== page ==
A proposal that one stakeholder said would “cut the pipeline to puppy mills” has drawn criticism from pet store owners, one of whom said it would shut down small businesses and “won’t affect plant availability. puppies to function as they currently do â.
The City Bill, which would ban the sale of commercially farmed dogs, cats and rabbits by pet stores, was the subject of a public hearing in Riverhead City Council on Wednesday.
City attorney Bob Kozakiewicz said there were no recent events or incidents leading up to the proposal.
âThis is something that we have been studying for some time in the code review,â he said. “We are aware that there has been a sort of movement in which other jurisdictions have passed similar legislation aimed at trying to put limits on the puppy mill scenario.”
âThis is truly an attempt on our part and to lead by example to shut down puppy mill operations,â said Councilor Ken Rothwell, who proposed the change in a recent working session.
The proposal requires a “source certificate” indicating where the animal came from and describes a source certificate as “any document from a source, city or county animal shelter or community. animal control agency, humanitarian society or non-profit rescue organization reporting the source of the dog or cat on the premises of the pet store or other commercial establishment.
Carol Sclafani, a licensed veterinary technician who teaches veterinary science, supported the proposal.
“This legislation is not trying to bankrupt anyone,” she said. âI think the intention of the city is to promote animal welfare and encourage best practices in the breeding of dogs, cats and rabbits for retail sale.
Ms Sclafani said the Humane Society defines a puppy mill as “a high volume inhumane dog breeding facility that produces puppies for profit, ignoring the needs of puppies and their mothers.”
David Schwartz, a representative of People United to Protect Pet Integrity, a coalition of pet store owners, veterinarians and other members of the pet industry, said his group, which represents 16 store owners, opposes the proposal.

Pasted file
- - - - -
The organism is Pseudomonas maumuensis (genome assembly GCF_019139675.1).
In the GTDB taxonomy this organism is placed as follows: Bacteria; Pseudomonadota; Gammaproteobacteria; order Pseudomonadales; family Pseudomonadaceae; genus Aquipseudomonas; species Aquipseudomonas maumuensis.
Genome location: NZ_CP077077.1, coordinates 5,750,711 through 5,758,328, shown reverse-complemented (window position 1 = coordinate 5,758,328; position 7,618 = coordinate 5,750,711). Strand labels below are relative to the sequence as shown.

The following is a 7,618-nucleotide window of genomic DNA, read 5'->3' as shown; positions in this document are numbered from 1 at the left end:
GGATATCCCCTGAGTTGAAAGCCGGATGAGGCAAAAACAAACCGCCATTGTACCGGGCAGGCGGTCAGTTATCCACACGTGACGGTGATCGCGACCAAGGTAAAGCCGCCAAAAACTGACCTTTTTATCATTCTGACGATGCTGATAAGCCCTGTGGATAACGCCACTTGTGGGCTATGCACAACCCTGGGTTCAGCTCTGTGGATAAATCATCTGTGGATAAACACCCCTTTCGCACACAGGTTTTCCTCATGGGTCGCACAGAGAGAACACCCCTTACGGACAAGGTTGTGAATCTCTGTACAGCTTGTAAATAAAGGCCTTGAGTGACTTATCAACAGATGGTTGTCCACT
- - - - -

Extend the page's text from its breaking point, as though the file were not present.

“We wish to strongly express our opposition to the proposed amendment”, which he described as “a total ban on the retail sale of pets”.
He said he would “ban the only completely transparent and regulated way to buy dogs available to families.”
Mr Schwartz said the proposal “will only serve to shut down small businesses and will not affect the ability of” puppy mills “or bad breeders to operate as they currently do.”
Keith Lewin, owner of Puppy Experience on Main Road in Aquebogue, said his business was frequently inspected by the US Department of Agriculture, the Department of Agriculture and State Markets, Suffolk County Consumer Affairs and by the Association Society for the Prevention of Cruelty. To animals.
âWe are not against the regulations,â he said. âWe want to be regulated.
âWe never bought a dog from Pennsylvania or Ohio or any of those Amish breeders,â he said. âAnd there are horror stories there. But not who we deal with, as we are regulated by the United States government. If I can’t trust them, how can we trust you? ”
He said there was a paper trail for every dog ââthey received.
Emilio Ortiz of New York, a member of PUPPI, said complaints are true from some breeders in some pet stores. âBut doesn’t reflect the industry as a whole. We can’t just take these bad examples and smear everyone by saying that every breeder is like that.
âI want to thank City Council for addressing this issue,â said Pam Green, manager of Kent Animal Shelter in Calverton. âAnd we don’t get our animals from puppy mills. The only time we can get animals from puppy mills is the ones that are missing a leg, missing an eye or are in horrible condition and emaciated and come from the puppy mills when they throw them away.
She said Ms Sclafani “is perfect in everything she has said”.
City Council closed the public hearing with the exception of written comments, which will be accepted until September 20 at the clerk’s office, which closes at 4:30 p.m.